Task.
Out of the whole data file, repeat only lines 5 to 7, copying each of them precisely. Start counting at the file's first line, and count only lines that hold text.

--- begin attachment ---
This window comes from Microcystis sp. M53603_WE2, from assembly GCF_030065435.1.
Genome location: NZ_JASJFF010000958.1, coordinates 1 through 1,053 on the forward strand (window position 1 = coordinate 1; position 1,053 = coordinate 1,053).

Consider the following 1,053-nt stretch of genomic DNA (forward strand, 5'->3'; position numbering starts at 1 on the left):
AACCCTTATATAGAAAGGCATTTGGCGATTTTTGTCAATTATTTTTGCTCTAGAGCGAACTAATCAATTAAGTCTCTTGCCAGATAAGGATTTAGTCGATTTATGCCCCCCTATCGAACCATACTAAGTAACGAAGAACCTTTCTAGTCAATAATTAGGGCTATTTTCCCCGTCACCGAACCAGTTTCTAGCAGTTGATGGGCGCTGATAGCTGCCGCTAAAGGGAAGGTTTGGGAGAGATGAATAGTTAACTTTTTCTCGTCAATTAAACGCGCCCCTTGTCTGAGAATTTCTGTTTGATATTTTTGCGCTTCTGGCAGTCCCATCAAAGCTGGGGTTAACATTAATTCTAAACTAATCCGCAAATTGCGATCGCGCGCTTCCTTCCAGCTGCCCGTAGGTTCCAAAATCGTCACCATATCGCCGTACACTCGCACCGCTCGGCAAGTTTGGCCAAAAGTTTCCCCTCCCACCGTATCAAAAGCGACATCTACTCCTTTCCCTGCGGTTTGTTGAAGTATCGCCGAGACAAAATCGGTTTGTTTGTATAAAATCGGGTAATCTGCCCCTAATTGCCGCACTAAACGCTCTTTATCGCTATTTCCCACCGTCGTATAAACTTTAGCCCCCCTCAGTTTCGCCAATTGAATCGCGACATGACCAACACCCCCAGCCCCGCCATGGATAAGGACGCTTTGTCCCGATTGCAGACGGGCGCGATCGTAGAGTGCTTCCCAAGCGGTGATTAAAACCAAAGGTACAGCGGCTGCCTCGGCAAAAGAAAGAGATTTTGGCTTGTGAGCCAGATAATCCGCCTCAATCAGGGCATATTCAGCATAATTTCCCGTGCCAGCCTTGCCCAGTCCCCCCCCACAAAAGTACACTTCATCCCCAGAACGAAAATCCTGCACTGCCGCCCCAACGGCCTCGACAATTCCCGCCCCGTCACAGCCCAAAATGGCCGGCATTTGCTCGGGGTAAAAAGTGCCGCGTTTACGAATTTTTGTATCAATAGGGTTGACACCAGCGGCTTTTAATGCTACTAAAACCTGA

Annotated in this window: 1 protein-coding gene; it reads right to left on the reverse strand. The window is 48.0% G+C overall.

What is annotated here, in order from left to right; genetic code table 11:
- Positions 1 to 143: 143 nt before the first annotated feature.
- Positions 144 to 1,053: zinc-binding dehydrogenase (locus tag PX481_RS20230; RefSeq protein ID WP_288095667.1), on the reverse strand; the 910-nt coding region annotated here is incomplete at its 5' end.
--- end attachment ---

Annotated in this window: 1 protein-coding gene; it reads right to left on the reverse strand. The window is 48.0% G+C overall.

What is annotated here, in order from left to right; genetic code table 11:
- Positions 1 to 143: 143 nt before the first annotated feature.